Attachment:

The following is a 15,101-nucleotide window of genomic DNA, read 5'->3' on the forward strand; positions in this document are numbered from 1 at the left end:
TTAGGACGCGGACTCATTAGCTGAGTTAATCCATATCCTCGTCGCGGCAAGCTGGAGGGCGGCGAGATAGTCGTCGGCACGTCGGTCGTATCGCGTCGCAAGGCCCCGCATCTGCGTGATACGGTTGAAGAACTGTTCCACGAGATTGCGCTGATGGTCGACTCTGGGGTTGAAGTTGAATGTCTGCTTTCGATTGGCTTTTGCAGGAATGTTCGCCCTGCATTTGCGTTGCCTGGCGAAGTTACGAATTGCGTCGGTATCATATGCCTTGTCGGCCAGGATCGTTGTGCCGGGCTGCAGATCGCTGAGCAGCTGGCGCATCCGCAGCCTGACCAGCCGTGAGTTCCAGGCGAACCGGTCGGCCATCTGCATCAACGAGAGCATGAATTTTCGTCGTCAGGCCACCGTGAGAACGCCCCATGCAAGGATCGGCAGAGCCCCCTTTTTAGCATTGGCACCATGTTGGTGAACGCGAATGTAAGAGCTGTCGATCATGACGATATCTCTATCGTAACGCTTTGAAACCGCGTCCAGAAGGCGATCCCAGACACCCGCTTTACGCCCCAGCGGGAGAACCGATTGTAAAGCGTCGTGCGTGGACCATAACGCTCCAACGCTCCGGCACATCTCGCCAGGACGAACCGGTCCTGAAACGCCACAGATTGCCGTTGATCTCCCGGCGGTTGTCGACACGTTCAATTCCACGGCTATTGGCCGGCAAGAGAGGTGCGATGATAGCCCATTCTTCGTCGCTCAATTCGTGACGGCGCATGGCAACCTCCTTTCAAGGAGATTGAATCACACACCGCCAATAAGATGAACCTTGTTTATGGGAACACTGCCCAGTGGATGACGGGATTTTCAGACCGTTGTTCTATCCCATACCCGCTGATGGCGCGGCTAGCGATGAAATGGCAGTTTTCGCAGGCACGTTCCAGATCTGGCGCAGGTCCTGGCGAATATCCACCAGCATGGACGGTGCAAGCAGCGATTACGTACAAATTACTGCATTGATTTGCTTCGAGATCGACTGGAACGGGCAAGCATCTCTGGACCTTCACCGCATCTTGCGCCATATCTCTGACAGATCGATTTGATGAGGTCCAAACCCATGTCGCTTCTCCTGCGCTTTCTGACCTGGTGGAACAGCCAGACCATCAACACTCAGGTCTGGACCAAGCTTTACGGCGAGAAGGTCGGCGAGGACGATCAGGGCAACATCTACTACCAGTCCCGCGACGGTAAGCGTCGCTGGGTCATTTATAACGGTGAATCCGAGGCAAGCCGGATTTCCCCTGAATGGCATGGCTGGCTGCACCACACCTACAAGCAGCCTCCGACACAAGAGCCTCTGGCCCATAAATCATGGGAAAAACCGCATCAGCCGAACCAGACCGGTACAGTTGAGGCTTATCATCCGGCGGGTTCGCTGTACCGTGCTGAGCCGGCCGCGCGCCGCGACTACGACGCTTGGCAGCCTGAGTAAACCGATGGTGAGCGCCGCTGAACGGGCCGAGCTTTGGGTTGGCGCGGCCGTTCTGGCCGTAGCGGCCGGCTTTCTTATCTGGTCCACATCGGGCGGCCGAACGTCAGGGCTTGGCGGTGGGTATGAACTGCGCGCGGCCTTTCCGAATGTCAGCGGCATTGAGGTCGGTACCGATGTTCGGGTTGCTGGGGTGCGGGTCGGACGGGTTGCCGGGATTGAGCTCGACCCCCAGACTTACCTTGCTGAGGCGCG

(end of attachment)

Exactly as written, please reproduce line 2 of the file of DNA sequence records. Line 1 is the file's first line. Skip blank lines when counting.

TTAGGACGCGGACTCATTAGCTGAGTTAATCCATATCCTCGTCGCGGCAAGCTGGAGGGCGGCGAGATAGTCGTCGGCACGTCGGTCGTATCGCGTCGCAAGGCCCCGCATCTGCGTGATACGGTTGAAGAACTGTTCCACGAGATTGCGCTGATGGTCGACTCTGGGGTTGAAGTTGAATGTCTGCTTTCGATTGGCTTTTGCAGGAATGTTCGCCCTGCATTTGCGTTGCCTGGCGAAGTTACGAATTGCGTCGGTATCATATGCCTTGTCGGCCAGGATCGTTGTGCCGGGCTGCAGATCGCTGAGCAGCTGGCGCATCCGCAGCCTGACCAGCCGTGAGTTCCAGGCGAACCGGTCGGCCATCTGCATCAACGAGAGCATGAATTTTCGTCGTCAGGCCACCGTGAGAACGCCCCATGCAAGGATCGGCAGAGCCCCCTTTTTAGCATTGGCACCATGTTGGTGAACGCGAATGTAAGAGCTGTCGATCATGACGATATCTCTATCGTAACGCTTTGAAACCGCGTCCAGAAGGCGATCCCAGACACCCGCTTTACGCCCCAGCGGGAGAACCGATTGTAAAGCGTCGTGCGTGGACCATAACGCTCCAACGCTCCGGCACATCTCGCCAGGACGAACCGGTCCTGAAACGCCACAGATTGCCGTTGATCTCCCGGCGGTTGTCGACACGTTCAATTCCACGGCTATTGGCCGGCAAGAGAGGTGCGATGATAGCCCATTCTTCGTCGCTCAATTCGTGACGGCGCATGGCAACCTCCTTTCAAGGAGATTGAATCACACACCGCCAATAAGATGAACCTTGTTTATGGGAACACTGCCCAGTGGATGACGGGATTTTCAGACCGTTGTTCTATCCCATACCCGCTGATGGCGCGGCTAGCGATGAAATGGCAGTTTTCGCAGGCACGTTCCAGATCTGGCGCAGGTCCTGGCGAATATCCACCAGCATGGACGGTGCAAGCAGCGATTACGTACAAATTACTGCATTGATTTGCTTCGAGATCGACTGGAACGGGCAAGCATCTCTGGACCTTCACCGCATCTTGCGCCATATCTCTGACAGATCGATTTGATGAGGTCCAAACCCATGTCGCTTCTCCTGCGCTTTCTGACCTGGTGGAACAGCCAGACCATCAACACTCAGGTCTGGACCAAGCTTTACGGCGAGAAGGTCGGCGAGGACGATCAGGGCAACATCTACTACCAGTCCCGCGACGGTAAGCGTCGCTGGGTCATTTATAACGGTGAATCCGAGGCAAGCCGGATTTCCCCTGAATGGCATGGCTGGCTGCACCACACCTACAAGCAGCCTCCGACACAAGAGCCTCTGGCCCATAAATCATGGGAAAAACCGCATCAGCCGAACCAGACCGGTACAGTTGAGGCTTATCATCCGGCGGGTTCGCTGTACCGTGCTGAGCCGGCCGCGCGCCGCGACTACGACGCTTGGCAGCCTGAGTAAACCGATGGTGAGCGCCGCTGAACGGGCCGAGCTTTGGGTTGGCGCGGCCGTTCTGGCCGTAGCGGCCGGCTTTCTTATCTGGTCCACATCGGGCGGCCGAACGTCAGGGCTTGGCGGTGGGTATGAACTGCGCGCGGCCTTTCCGAATGTCAGCGGCATTGAGGTCGGTACCGATGTTCGGGTTGCTGGGGTGCGGGTCGGACGGGTTGCCGGGATTGAGCTCGACCCCCAGACTTACCTTGCTGAGGCGCG